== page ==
Winifred Easter Fasham
It was in the quiet country town of Koondrook on the Victorian-New South Wales boarder in November 1899 that Maggie Fasham, at the age of twenty-five, presented her husband Tom with their third lovely daughter. They named her Winifred Easter. It would be another 2 ½ years before Tom and Maggie would have their first son, so their girls were bringing them much joy.
Winnie received her middle name of Easter from her fathers grandmother, Emma, whose maiden name was Easter. Emma Easter was born in England in the early 1800s and was the wife of the original Thomas Fasham who migrated to Australia in 1853. Thomas and Emma spent many happy years in Victoria with their descendants. Both are buried at Koondrook, Victoria.
It was only a matter of a couple of years after Winnie was born that her parents, Tom and Maggie, moved from Koondrook and for a short while lived in Bendigo. While in Bendigo in 1902 they had their first son, Mervin. Eventually the family found themselves living in and around Melbourne. While living in such areas as Sth Yarra and Toorak, Winnie attended Armadale State School.
At an early age of around 15, Winnies first job was at C.M.Reads in Prahran, which proved to be good training for her over the next four years. From there she continued her career in the millinery trade, working for the likes of Stephens & Sons, Robert Reads, Caans and finally Hicks Atkinson in Collins St.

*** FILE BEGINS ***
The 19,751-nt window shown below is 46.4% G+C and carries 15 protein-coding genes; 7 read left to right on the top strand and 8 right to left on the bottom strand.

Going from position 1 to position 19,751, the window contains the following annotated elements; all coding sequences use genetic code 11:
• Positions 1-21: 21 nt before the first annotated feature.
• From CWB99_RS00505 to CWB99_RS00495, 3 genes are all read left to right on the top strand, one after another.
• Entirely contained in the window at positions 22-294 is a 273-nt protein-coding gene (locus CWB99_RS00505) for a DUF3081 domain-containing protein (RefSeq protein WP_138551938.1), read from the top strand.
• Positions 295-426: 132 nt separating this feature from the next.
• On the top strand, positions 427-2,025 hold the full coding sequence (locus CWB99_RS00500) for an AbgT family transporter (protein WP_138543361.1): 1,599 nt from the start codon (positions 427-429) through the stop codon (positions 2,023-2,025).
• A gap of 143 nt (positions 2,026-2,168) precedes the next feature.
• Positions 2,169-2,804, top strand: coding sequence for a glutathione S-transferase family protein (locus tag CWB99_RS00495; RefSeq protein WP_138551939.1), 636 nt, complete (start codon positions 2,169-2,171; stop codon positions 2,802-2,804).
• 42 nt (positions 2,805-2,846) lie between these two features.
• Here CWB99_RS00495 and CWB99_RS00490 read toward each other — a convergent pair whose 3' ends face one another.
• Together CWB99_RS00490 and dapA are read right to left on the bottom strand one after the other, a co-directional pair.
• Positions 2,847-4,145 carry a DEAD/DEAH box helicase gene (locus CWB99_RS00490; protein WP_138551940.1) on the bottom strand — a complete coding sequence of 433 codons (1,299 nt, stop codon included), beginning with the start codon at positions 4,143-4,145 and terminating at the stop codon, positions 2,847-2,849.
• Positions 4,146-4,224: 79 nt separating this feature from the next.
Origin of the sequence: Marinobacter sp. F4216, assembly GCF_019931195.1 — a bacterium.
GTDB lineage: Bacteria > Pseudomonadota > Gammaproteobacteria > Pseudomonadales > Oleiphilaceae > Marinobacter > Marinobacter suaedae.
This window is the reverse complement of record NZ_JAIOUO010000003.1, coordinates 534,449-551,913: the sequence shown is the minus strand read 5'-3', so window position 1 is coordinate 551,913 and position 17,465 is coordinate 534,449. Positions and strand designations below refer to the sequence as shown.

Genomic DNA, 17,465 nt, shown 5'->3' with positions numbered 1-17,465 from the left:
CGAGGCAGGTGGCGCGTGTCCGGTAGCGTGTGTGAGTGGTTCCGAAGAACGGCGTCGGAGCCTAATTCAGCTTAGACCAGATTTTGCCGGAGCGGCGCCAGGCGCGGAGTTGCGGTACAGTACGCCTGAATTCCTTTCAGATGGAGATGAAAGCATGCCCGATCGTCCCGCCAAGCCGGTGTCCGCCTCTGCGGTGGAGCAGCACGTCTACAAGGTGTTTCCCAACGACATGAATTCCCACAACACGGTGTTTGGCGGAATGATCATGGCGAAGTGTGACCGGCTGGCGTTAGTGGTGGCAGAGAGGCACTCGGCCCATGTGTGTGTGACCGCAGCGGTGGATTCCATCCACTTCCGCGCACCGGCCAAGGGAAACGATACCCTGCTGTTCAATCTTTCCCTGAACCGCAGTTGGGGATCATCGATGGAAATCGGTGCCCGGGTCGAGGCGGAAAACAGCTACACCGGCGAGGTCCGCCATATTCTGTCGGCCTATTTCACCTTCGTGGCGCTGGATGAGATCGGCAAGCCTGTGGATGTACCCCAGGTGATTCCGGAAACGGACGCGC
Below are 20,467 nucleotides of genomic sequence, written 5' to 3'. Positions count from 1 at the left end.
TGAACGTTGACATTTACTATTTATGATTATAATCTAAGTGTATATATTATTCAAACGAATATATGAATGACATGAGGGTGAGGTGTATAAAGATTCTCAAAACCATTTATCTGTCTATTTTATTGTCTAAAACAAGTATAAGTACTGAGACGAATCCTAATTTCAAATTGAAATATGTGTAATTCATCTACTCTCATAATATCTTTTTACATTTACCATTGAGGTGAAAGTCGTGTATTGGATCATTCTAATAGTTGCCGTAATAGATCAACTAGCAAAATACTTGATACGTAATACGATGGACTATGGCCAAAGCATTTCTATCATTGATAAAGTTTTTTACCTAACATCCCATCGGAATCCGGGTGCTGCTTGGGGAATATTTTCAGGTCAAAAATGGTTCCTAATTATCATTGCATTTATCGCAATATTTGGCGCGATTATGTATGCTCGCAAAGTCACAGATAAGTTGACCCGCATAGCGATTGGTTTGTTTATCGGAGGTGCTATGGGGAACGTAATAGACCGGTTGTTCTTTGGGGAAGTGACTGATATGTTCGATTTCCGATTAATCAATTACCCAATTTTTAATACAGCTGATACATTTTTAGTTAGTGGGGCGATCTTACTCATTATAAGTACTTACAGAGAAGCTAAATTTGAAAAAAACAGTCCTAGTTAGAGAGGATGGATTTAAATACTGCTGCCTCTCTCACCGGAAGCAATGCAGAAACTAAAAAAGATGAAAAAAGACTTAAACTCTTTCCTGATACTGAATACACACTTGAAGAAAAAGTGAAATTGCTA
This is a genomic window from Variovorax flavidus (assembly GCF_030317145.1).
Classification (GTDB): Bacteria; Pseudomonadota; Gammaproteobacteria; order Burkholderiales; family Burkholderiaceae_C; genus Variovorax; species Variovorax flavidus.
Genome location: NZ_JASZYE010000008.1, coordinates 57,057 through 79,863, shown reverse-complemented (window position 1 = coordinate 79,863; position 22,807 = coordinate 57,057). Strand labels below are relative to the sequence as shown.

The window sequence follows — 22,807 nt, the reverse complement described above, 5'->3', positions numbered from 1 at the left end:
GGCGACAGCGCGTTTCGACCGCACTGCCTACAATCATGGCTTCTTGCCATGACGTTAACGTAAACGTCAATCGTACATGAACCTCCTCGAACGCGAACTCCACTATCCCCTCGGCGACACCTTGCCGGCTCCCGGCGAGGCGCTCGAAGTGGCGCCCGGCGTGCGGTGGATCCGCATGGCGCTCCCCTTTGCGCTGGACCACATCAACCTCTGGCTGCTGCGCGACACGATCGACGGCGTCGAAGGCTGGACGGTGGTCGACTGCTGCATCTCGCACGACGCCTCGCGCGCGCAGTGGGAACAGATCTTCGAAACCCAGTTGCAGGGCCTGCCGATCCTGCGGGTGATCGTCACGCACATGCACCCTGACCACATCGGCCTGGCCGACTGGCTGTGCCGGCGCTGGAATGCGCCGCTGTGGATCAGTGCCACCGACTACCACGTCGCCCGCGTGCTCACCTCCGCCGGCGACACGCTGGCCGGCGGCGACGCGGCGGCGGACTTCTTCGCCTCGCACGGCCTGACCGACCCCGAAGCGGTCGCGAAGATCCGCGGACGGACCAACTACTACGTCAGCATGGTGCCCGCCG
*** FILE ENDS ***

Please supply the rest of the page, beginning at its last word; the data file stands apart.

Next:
St Prahran showing the READ'S building
STEPHENS & SONS
At Hicks Atkinson, Winnie spent many years in charge of their showroom and also being responsible for their buying.
By this stage, Winnie was part of a large and close family of four other sisters and two brothers.
It was in March of 1931, while out with her youngest sister Olive, that Winnie met a young Englishman, Stanley Morton, at the Palais Theatre in Melbourne.
Palais de Danse, St Kilda, with Luna Park in background
Their attraction for each other never ceased from that moment onwards and it was in January 1938, after many years of planning and saving, they married at the Armadale Baptist Church with Winnies young niece Margaret as sole attendant. Winnies loving father had passed away some years earlier so Winnie asked her mother Maggie to give her away.
and Stan spent their honeymoon in England and Europe visiting Stans relatives.
Win was also able to incorporate buying in London and Paris for her employer,
Hicks Atkinson. It was only after many years of valuable service that
Collins St Melbourne
After that time Win kept busy working in different areas and was the owner of her own business, The Treasure Tryst, in Collins St. There she stayed until her retirement in 1970.
and Stan lived a busy and fulfilling life and although having no children of their
own, have always been surrounded by many of their nieces and nephews.
The inscription on Wins wedding ring reads:
LOVE WINS THROUGH